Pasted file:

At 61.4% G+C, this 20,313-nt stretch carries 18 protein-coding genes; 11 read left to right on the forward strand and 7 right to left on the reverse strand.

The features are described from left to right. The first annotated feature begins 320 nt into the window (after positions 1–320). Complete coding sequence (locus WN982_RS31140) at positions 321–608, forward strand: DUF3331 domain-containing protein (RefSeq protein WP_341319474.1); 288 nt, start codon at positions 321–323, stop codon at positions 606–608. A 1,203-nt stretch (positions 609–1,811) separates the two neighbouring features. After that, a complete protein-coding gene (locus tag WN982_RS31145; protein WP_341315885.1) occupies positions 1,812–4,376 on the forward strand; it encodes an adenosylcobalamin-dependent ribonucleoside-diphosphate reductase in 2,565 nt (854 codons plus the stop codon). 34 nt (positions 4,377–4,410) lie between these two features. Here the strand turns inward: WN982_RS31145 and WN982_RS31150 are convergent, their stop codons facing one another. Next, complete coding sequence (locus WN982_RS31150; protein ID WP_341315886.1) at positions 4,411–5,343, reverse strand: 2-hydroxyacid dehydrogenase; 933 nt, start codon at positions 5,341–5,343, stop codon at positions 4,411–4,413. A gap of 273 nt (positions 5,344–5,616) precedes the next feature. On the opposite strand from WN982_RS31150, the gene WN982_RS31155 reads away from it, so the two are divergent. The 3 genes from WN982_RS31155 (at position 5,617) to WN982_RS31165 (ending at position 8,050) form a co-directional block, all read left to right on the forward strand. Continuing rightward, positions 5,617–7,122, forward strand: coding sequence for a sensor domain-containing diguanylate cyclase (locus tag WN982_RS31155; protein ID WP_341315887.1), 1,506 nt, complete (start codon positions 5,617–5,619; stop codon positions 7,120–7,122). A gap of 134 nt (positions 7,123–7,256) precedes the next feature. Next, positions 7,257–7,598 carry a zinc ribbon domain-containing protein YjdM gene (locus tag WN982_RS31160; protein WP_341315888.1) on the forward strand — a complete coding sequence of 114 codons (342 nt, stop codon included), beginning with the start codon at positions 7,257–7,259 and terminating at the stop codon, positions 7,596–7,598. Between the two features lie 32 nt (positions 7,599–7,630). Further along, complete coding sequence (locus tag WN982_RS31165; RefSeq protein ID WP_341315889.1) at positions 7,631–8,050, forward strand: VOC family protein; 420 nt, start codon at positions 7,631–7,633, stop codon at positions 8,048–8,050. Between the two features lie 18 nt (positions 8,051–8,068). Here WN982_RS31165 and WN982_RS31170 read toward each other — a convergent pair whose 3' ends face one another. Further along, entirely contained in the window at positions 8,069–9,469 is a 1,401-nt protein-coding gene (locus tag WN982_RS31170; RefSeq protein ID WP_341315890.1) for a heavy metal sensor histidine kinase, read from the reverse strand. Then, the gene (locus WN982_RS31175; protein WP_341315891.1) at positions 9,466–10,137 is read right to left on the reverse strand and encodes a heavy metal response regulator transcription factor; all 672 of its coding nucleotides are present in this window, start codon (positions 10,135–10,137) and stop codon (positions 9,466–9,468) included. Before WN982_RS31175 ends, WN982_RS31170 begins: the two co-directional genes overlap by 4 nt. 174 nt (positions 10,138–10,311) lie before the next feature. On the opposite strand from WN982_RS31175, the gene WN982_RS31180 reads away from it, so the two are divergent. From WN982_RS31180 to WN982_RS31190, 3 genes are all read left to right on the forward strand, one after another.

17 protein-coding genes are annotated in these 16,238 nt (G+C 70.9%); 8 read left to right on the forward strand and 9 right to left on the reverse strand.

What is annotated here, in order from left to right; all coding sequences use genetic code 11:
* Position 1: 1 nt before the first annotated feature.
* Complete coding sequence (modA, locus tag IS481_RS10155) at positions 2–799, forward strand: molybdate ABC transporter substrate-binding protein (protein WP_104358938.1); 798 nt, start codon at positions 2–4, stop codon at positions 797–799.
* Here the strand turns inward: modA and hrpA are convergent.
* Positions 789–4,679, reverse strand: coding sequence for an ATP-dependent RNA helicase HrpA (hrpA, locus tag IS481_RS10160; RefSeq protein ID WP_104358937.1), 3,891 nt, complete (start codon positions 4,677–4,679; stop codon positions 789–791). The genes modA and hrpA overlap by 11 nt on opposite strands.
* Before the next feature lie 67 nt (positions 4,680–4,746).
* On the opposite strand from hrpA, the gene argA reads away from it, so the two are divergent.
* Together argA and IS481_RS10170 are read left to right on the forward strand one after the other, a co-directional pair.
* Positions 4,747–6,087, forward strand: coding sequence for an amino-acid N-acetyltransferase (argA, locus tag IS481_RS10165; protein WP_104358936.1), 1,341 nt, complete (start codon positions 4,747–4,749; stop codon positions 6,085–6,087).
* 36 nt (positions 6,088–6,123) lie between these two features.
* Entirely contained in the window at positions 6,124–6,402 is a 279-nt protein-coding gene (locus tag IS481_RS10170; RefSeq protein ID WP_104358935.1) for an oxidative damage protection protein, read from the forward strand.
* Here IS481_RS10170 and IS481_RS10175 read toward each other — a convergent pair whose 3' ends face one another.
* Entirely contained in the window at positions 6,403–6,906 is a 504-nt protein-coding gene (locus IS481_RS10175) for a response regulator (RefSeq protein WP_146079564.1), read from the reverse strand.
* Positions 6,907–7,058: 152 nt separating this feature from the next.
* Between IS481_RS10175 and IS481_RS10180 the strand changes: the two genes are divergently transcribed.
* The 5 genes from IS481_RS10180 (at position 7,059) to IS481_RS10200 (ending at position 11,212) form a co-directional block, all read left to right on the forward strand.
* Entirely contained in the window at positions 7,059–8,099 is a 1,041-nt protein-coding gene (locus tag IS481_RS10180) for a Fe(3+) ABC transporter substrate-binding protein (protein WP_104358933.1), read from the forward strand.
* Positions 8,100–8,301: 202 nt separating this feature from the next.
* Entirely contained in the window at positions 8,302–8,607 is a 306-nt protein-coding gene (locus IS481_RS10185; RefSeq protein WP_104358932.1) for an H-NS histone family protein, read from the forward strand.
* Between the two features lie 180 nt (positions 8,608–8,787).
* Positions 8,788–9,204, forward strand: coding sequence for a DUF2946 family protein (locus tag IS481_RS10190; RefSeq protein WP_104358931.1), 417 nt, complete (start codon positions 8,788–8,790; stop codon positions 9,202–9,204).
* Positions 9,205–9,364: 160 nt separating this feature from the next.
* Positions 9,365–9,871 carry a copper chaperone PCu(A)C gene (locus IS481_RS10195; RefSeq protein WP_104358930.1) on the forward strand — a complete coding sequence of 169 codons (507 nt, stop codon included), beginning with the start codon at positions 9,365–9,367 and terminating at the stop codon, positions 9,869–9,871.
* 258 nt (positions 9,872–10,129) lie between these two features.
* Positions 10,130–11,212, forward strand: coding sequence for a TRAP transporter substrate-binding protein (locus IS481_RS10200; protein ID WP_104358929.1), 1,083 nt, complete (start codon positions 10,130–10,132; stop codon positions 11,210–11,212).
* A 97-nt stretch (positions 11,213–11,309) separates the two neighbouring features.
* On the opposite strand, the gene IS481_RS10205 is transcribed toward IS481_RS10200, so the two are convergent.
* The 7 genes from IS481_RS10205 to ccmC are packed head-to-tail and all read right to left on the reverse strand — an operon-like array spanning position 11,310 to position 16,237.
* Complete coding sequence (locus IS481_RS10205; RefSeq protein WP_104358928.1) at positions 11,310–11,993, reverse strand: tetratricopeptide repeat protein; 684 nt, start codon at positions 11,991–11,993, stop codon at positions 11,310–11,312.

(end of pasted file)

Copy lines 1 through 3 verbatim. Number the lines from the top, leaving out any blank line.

At 61.4% G+C, this 20,313-nt stretch carries 18 protein-coding genes; 11 read left to right on the forward strand and 7 right to left on the reverse strand.

The features are described from left to right. The first annotated feature begins 320 nt into the window (after positions 1–320). Complete coding sequence (locus WN982_RS31140) at positions 321–608, forward strand: DUF3331 domain-containing protein (RefSeq protein WP_341319474.1); 288 nt, start codon at positions 321–323, stop codon at positions 606–608. A 1,203-nt stretch (positions 609–1,811) separates the two neighbouring features. After that, a complete protein-coding gene (locus tag WN982_RS31145; protein WP_341315885.1) occupies positions 1,812–4,376 on the forward strand; it encodes an adenosylcobalamin-dependent ribonucleoside-diphosphate reductase in 2,565 nt (854 codons plus the stop codon). 34 nt (positions 4,377–4,410) lie between these two features. Here the strand turns inward: WN982_RS31145 and WN982_RS31150 are convergent, their stop codons facing one another. Next, complete coding sequence (locus WN982_RS31150; protein ID WP_341315886.1) at positions 4,411–5,343, reverse strand: 2-hydroxyacid dehydrogenase; 933 nt, start codon at positions 5,341–5,343, stop codon at positions 4,411–4,413. A gap of 273 nt (positions 5,344–5,616) precedes the next feature. On the opposite strand from WN982_RS31150, the gene WN982_RS31155 reads away from it, so the two are divergent. The 3 genes from WN982_RS31155 (at position 5,617) to WN982_RS31165 (ending at position 8,050) form a co-directional block, all read left to right on the forward strand. Continuing rightward, positions 5,617–7,122, forward strand: coding sequence for a sensor domain-containing diguanylate cyclase (locus tag WN982_RS31155; protein ID WP_341315887.1), 1,506 nt, complete (start codon positions 5,617–5,619; stop codon positions 7,120–7,122). A gap of 134 nt (positions 7,123–7,256) precedes the next feature. Next, positions 7,257–7,598 carry a zinc ribbon domain-containing protein YjdM gene (locus tag WN982_RS31160; protein WP_341315888.1) on the forward strand — a complete coding sequence of 114 codons (342 nt, stop codon included), beginning with the start codon at positions 7,257–7,259 and terminating at the stop codon, positions 7,596–7,598. Between the two features lie 32 nt (positions 7,599–7,630). Further along, complete coding sequence (locus tag WN982_RS31165; RefSeq protein ID WP_341315889.1) at positions 7,631–8,050, forward strand: VOC family protein; 420 nt, start codon at positions 7,631–7,633, stop codon at positions 8,048–8,050. Between the two features lie 18 nt (positions 8,051–8,068). Here WN982_RS31165 and WN982_RS31170 read toward each other — a convergent pair whose 3' ends face one another. Further along, entirely contained in the window at positions 8,069–9,469 is a 1,401-nt protein-coding gene (locus tag WN982_RS31170; RefSeq protein ID WP_341315890.1) for a heavy metal sensor histidine kinase, read from the reverse strand. Then, the gene (locus WN982_RS31175; protein WP_341315891.1) at positions 9,466–10,137 is read right to left on the reverse strand and encodes a heavy metal response regulator transcription factor; all 672 of its coding nucleotides are present in this window, start codon (positions 10,135–10,137) and stop codon (positions 9,466–9,468) included. Before WN982_RS31175 ends, WN982_RS31170 begins: the two co-directional genes overlap by 4 nt. 174 nt (positions 10,138–10,311) lie before the next feature. On the opposite strand from WN982_RS31175, the gene WN982_RS31180 reads away from it, so the two are divergent. From WN982_RS31180 to WN982_RS31190, 3 genes are all read left to right on the forward strand, one after another.

17 protein-coding genes are annotated in these 16,238 nt (G+C 70.9%); 8 read left to right on the forward strand and 9 right to left on the reverse strand.